An underestimated aspect of building a PC is finding a practical and attractive way to organize the many cables connecting all of your components. Good cable management will make your PC easier to work with in the future as well as give it a sophisticated look.

If you’re looking to perfect your PC build, we’ve got tips on how to manage cables for both functionality and aesthetics.

How to approach cable management

PC cable management - ready assembly

The goal of cable management has three parts: First, you want to make sure your case has adequate airflow and your cables aren’t blocking fans or other key components to prevent your computer from overheating.

Second, you want to make it easier to find cables that need to be adjusted when adding or removing components from your system. And third, you want your build to look good!

The best way to approach cabling is to be patient and methodical:

  • Plan where you want your cables to run back and forth before you start securing them.
  • Group cables in rows to make them easier to manage.
  • Start with the biggest and bulkiest cables so you don’t have enough room to put the side panel back on the case.

Once your cables are routed the way you want them, you can begin to secure them in place.

Cable management tools

PC cable management - tools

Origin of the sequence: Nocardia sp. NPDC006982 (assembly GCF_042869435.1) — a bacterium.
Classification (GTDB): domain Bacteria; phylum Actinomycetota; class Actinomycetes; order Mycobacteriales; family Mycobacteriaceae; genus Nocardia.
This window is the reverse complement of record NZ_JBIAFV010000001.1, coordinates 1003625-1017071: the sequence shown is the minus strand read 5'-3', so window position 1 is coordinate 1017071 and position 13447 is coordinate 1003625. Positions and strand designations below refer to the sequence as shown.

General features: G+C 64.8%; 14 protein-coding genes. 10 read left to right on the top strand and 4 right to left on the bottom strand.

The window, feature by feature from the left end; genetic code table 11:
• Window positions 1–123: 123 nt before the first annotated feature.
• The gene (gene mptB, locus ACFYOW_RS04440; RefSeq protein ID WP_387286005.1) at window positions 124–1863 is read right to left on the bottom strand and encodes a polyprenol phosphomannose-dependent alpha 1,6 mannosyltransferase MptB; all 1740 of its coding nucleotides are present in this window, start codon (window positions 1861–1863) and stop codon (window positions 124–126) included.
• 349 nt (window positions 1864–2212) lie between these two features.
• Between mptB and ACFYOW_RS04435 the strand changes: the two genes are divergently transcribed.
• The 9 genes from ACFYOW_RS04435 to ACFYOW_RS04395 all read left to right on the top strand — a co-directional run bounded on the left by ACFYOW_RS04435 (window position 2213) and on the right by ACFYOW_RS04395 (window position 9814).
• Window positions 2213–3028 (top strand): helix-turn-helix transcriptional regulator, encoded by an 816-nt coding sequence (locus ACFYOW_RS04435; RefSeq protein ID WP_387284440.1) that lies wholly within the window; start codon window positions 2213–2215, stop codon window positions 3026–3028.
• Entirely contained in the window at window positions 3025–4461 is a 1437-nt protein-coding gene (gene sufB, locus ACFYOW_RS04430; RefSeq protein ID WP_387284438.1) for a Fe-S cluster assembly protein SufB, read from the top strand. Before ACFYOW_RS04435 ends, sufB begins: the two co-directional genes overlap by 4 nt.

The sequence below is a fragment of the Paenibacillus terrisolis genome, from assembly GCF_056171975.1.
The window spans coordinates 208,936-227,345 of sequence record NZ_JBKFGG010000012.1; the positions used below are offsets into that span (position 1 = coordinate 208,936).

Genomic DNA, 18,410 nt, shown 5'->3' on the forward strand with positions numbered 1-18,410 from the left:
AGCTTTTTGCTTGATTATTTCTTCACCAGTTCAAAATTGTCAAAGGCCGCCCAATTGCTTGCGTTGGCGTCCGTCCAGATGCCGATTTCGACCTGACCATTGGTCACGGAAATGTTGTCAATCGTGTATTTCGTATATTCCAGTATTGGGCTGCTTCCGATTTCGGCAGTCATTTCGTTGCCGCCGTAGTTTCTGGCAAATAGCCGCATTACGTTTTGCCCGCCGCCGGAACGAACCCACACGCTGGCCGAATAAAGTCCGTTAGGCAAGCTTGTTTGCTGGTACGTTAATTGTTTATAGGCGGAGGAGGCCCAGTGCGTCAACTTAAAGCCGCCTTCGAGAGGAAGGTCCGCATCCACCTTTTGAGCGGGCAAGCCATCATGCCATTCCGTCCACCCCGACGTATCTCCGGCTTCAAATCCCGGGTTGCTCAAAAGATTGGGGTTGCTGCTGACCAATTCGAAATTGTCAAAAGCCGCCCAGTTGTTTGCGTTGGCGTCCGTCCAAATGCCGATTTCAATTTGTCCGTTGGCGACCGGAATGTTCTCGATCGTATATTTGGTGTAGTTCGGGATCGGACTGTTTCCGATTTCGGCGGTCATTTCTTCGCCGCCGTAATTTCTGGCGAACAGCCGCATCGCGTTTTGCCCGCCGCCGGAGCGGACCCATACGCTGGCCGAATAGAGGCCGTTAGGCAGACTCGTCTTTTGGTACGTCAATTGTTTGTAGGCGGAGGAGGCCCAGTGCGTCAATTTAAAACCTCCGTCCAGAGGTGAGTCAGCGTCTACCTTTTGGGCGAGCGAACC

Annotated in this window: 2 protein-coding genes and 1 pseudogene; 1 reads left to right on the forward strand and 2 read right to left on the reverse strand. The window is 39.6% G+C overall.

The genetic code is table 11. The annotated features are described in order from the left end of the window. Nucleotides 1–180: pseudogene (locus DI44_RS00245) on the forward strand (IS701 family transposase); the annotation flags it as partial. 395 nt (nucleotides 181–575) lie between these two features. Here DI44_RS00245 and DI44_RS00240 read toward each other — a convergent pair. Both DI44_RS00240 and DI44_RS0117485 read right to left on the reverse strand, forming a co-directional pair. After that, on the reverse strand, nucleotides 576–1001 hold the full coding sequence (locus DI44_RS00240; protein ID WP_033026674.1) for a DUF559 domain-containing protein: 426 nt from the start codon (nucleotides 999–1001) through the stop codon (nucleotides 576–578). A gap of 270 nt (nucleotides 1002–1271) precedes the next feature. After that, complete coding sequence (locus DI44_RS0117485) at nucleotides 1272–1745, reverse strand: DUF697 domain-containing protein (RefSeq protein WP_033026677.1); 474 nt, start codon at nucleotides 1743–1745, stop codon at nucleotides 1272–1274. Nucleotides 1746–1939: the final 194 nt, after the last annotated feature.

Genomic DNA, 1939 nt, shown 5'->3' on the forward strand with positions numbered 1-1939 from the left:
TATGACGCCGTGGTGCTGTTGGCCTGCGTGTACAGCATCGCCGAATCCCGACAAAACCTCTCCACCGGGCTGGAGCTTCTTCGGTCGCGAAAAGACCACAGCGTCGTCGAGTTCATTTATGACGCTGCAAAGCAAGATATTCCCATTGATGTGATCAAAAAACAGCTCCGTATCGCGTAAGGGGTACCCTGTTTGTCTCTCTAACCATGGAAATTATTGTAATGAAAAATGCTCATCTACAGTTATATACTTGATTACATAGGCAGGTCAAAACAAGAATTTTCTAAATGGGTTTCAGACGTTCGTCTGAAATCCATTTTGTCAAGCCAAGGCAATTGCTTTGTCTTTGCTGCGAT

Velcro strap, drawstrings, drawstrings.

The classic cable management tool is the humble zip tie. Extremely cheap and readily available, you can use zip ties to tie cables together and secure them in place. After pinning, you can trim off the excess zip tie for a neater look.

However, one disadvantage of screeds is that they are permanent. If you need to add or remove a cable from the harness, you’ll have to cut the zipper and replace it when you’re done. If you frequently add or remove components from your system, for example for testing purposes, you may need a more flexible solution.

In this case, you can use Velcro. They are generally slightly larger and bulkier than zip ties, but are easy to open and close again.

Another option is to use ties. They are very cheap and easy to reuse, but can look frayed if not trimmed neatly. They are a good option for cable bundles that need to be adjusted frequently but are out of view, such as on the back of a case. Do not overtighten the tie band as it has a wire inside and you could cut yourself on the softer cable.

Cable management case features

Most modern cases have some features to help you manage your cables. The simplest but most useful of these functions are anchor points. These are small arches protruding in a metal case, to which cables can be tied using ties or twists. The more anchor points you use, the tidier your cabling will be.

In some cases, there are clamps that are great for managing large bundles of cables. They’re also easy to open and close, so you can add or remove cables as you work.

New cases with a focus on aesthetics are often designed to manage cables. They will have cutouts for you to run cables through and space behind the motherboard tray to hide cables. In many cases, there is a basement or shroud that hides the power supply and the nest of cables coming out of it, as well as hard drives and other components that you may not want to show.

Other features of the case are more unique. For example, the NZXT S340 Elite case shown above has a cable management panel on the back of the case. This can be used to route motherboard cables and hides a lot of sins.